Catholic Values Column: Saint Teresa’s Radical Approach to Culture


Reading through the news, it is easy to find stories about celebrities and politicians, people who have become our culture’s role models and inspirations. It’s a very rare occasion that a humble servant of Christ is put in the spotlight, but that’s what happened on September 4 when Mother Teresa was canonized a saint.

By living a life of radical love and service, Mother Teresa strove to bring attention not to herself but rather to Christ. But the world has a strange way of working, and her life was so different to that of the people we hear about everyday that she inevitably attracted attention. We see so many examples of people being selfish, living only to serve themselves through wealth and fame.

In his homily at the canonization of Mother Teresa, Pope Francis says that we are all called to service. He also explains that service isn’t the only thing necessary to be a follower of Christ. We need love, which Mother Teresa had in abundance. “The Christian life, however, is not merely extending a hand in times of need … The task which the Lord gives us, on the contrary, is the vocation to charity in which each of Christ’s disciples puts his or her entire life at his service, so to grow each day in love.”

Even the people that are seen as generous and kind do not often lead the kind of extreme life that she did. Politicians form the platform of their campaigns off doing more for the poor and marginalized, but these actions typically do not affect the politicians themselves in any way.

Jesus tells us to give until it hurts and not just give out of our excess. Instead of living a quiet and safe life as a teacher inside her convent, Mother Teresa went out of her way to serve the people who were overlooked even by the Christians in the area. In the words of Pope Francis, Mother Teresa “ … bowed down before those who were spent, left to die on the side of the road, seeing in them their God-given dignity; she made her voice heard before the powers of this world, so that they might recognize their guilt for the crime – the crimes! – of poverty they created.”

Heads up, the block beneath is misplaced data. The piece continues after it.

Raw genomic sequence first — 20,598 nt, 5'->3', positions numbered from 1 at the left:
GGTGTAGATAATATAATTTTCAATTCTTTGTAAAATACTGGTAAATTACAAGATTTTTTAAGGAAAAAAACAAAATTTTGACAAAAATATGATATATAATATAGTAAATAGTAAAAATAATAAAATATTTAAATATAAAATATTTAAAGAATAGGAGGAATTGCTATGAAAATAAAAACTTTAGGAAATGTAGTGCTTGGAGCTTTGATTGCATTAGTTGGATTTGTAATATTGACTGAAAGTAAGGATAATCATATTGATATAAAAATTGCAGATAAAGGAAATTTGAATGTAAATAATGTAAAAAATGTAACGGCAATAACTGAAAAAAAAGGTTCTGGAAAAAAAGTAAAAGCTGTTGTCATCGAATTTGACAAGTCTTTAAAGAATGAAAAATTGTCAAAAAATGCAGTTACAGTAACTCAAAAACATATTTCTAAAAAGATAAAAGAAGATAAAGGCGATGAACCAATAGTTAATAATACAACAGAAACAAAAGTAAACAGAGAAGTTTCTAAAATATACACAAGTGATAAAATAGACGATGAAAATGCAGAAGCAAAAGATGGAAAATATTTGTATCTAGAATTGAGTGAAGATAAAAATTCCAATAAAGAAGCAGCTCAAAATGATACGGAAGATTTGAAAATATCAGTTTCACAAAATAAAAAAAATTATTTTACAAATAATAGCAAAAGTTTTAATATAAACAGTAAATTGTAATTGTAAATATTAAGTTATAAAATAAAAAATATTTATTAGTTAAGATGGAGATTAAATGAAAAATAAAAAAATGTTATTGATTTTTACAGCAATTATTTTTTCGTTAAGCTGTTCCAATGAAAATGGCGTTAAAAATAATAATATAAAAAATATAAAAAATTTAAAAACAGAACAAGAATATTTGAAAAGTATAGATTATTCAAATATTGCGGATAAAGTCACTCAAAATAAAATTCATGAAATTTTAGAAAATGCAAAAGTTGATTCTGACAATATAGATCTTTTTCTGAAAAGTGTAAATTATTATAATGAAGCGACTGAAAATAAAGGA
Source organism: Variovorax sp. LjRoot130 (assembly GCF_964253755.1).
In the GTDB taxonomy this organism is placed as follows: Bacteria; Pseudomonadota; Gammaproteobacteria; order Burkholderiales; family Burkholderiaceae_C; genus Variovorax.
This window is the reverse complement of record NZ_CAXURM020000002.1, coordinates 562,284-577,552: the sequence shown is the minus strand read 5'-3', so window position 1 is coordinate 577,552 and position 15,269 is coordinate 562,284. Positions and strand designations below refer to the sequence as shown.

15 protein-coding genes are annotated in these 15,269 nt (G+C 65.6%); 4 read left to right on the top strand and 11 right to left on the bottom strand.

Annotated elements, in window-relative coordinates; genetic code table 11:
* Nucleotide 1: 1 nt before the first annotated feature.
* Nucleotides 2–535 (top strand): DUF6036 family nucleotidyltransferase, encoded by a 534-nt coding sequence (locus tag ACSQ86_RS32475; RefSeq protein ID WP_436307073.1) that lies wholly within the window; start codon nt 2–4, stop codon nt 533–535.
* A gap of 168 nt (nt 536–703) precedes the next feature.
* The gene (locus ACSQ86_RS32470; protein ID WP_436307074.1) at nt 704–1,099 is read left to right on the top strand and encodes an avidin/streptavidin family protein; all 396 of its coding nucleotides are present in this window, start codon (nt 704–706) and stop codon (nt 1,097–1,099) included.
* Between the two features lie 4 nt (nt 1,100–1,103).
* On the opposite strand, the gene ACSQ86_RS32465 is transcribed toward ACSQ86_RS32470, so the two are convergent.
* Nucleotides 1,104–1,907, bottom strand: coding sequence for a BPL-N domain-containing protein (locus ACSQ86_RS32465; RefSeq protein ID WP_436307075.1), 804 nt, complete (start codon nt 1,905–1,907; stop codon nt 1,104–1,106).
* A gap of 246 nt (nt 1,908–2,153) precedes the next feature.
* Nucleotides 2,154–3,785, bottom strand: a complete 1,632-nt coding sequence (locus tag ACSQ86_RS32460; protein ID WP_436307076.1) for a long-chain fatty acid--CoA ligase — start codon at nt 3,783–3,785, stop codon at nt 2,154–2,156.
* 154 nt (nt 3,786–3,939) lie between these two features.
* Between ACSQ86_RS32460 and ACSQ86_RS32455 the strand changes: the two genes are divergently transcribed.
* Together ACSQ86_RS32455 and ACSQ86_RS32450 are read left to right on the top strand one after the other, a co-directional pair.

She did what no one else was doing, even when others warned her against the ministry and said that she couldn’t do anything to help. Even the people she served were wary of her at first. It is this life and example of what it means to be a servant that changes culture.

By following God’s call in her heart, Mother Teresa helped to change the culture. Even though she didn’t appreciate the reporters interrupting her service work, the fact that her work was getting media attention is sign enough that love can change culture. Negative things get so much attention that it’s easy to forget that love has the power to change people.

It is amazing to think that a humble sister, someone who wanted nothing more than to dedicate her life to Christ, was able to attract the attention of major news networks years after her death.

Even if it was for a brief moment, just one day in the media, living a life filled with the love of Christ attracted attention and helped to change the culture. Mother Teresa was able to start many missions to serve the people who were shamed in the Indian culture. We are able to do this too!

Before she had the attention of the world, Mother Teresa was just a nun living in a convent who heard God’s call in her heart. Every person is called by God to live a life of service and love to his children. Pope Francis tells us, “There is no alternative to charity: those who put themselves at the service of others, even when they don’t know it, are those who love God.” If one person following the call of Christ in her heart can change the culture of her area, imagine what could happen if we all committed ourselves to service!

Through her tireless efforts to serve the most marginalized people, Mother Teresa was able to change the culture through love. We too are called to live this life of love, and inspire the people with whom we come into contact. As Pope Francis said, “May this tireless worker of mercy help us increasingly to understand that our only criterion for action is gratuitous love, free from every ideology and all obligations, offered freely to everyone without distinction of language, culture, race or religion.”

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